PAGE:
A Partisan Blame-Game Does Nothing to Make Our Diplomats Safer
The partisan circus does a disservice to our diplomats
May 9, 2013
Over recent decades, events like Benghazi have happened all too frequently. Since 1980, more than 90 American diplomats have died in the line of duty. Many were victims of embassy bombings and terrorist attacks. While previous failures resulted in careful reviews of our diplomatic security efforts, no previous incident provoked partisan allegations that policies or directives by the president or secretary of state were contributing factors.
By the standards that some are now applying to the Obama administration, President Reagan would have been in danger of impeachment. During his first term, the U.S. Embassy in Beirut was bombed twice within the same year. The first time 13 Americans were killed; the second time, two more. That same year our emissary to Namibia was killed in yet another bombing.
We are vulnerable to such attacks at any moment and in dozens of countries around the world. We operate missions in 270 locations and many have risks quite similar to those encountered in Benghazi. While the host government is responsible for the safety of any diplomat it accepts within its borders, many governments lack the political stability and security resources necessary to meet that obligation. We can choose to not be represented in such locations or we can accept the risks that come with maintaining such diplomatic relationships.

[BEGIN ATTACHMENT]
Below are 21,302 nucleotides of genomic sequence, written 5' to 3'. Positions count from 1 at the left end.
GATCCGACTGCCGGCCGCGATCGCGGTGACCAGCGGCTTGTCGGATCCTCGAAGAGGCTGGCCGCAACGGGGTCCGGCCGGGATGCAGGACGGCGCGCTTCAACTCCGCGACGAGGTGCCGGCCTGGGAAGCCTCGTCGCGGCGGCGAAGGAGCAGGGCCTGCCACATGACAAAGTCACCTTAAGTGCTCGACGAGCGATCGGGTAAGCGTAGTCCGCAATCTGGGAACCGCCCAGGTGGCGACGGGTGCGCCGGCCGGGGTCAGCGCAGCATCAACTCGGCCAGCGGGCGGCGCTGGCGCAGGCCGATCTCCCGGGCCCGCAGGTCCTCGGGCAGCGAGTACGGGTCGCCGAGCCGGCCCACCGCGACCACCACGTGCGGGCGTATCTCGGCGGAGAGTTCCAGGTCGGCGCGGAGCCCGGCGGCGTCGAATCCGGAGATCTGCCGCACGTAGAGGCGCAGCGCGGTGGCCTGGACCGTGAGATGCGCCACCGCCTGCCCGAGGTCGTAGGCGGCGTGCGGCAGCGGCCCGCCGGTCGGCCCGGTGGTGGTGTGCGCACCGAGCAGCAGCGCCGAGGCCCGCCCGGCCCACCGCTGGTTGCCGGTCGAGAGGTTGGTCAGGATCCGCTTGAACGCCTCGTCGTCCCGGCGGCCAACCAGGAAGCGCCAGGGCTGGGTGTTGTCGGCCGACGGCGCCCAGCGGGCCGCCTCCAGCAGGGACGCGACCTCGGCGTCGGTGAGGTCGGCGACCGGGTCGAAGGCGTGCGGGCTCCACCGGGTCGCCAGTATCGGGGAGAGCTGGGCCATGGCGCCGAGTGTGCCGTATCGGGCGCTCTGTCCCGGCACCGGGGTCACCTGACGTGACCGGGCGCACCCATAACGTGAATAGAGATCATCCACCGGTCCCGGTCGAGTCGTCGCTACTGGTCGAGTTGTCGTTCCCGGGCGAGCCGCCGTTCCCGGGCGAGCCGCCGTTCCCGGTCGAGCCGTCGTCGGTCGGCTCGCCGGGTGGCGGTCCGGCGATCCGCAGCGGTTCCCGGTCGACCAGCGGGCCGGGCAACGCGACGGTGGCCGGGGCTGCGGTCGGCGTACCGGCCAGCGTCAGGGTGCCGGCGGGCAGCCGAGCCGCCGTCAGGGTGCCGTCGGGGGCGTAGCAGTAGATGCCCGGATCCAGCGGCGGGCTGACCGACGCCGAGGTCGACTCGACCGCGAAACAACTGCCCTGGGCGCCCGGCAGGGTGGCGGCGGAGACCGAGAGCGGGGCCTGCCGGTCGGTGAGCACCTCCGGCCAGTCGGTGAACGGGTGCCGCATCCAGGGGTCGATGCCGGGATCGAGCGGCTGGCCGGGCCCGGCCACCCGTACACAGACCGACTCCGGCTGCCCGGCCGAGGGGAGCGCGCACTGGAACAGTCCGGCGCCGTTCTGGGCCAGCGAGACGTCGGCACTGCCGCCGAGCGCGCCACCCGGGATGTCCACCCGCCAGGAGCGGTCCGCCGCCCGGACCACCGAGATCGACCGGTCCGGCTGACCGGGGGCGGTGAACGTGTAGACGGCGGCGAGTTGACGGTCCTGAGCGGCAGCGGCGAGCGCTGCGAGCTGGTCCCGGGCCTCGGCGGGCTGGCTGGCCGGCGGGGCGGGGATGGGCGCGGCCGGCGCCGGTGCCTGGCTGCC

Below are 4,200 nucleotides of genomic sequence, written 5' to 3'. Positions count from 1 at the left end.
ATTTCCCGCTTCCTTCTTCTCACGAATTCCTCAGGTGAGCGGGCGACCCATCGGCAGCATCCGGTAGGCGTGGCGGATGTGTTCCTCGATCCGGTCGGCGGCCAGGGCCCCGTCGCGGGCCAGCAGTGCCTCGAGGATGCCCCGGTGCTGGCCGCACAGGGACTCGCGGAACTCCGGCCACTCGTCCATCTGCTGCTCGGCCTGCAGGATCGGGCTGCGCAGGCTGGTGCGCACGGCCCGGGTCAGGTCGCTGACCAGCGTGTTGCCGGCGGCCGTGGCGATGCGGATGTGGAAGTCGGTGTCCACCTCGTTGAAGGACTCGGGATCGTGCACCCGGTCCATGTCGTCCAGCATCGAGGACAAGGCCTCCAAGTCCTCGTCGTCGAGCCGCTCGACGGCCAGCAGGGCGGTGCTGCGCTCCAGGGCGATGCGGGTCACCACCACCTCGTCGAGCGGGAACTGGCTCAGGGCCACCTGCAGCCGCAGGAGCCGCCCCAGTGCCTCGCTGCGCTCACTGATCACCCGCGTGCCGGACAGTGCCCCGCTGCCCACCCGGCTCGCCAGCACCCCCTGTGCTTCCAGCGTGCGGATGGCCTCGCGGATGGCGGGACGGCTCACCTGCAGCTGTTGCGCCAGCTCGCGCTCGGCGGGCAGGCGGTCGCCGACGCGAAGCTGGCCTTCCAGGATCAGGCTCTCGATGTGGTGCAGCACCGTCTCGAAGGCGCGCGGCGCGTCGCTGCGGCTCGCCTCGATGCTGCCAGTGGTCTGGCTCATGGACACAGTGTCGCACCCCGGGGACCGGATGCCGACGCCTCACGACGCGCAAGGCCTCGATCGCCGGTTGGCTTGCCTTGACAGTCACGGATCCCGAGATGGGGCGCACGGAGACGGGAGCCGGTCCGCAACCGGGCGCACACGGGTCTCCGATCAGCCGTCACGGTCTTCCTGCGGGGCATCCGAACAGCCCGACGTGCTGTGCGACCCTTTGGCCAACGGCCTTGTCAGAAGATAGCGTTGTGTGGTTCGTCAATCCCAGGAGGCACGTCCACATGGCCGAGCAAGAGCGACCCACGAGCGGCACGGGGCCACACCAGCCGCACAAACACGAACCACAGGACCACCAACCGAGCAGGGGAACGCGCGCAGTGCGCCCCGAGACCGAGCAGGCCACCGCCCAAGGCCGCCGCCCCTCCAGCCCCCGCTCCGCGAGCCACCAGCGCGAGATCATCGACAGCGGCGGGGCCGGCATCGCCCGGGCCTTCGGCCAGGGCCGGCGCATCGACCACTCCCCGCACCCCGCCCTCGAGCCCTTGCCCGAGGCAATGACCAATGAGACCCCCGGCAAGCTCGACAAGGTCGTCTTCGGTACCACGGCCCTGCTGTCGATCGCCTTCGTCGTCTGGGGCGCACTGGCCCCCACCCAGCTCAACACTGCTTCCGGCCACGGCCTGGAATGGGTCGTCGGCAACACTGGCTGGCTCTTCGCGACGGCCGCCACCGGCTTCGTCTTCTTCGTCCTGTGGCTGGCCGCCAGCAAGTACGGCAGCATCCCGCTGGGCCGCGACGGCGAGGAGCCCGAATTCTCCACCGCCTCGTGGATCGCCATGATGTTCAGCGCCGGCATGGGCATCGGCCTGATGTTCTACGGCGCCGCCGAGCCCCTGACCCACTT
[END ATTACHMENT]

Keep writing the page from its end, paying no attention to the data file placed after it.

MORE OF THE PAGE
The most important thing we can do is harden the facilities that house our diplomats and expand diplomatic security resources so that more options are available to cope with high-threat environments. Interestingly, those now alleging wrongdoing by the administration have repeatedly refused to do either.
Finally, the argument that faster and more forceful intervention in Benghazi might have saved the ambassador and his staff is little short of ludicrous. Benghazi is 400 miles across the Gulf of Sidra from Tripoli. The attack on the consulate began at 9:40 in the evening and the building containing the ambassador was set on fire 20 minutes later. The ambassador's body was removed from the building 30 minutes after that.
Certainly mistakes were made and careful examination of this tragedy will help identify the corrective actions necessary to make life safer for our diplomatic corps. But the partisan circus that has erupted around the death of these four brave men undercuts such efforts. It does a disservice to our diplomats and to our country.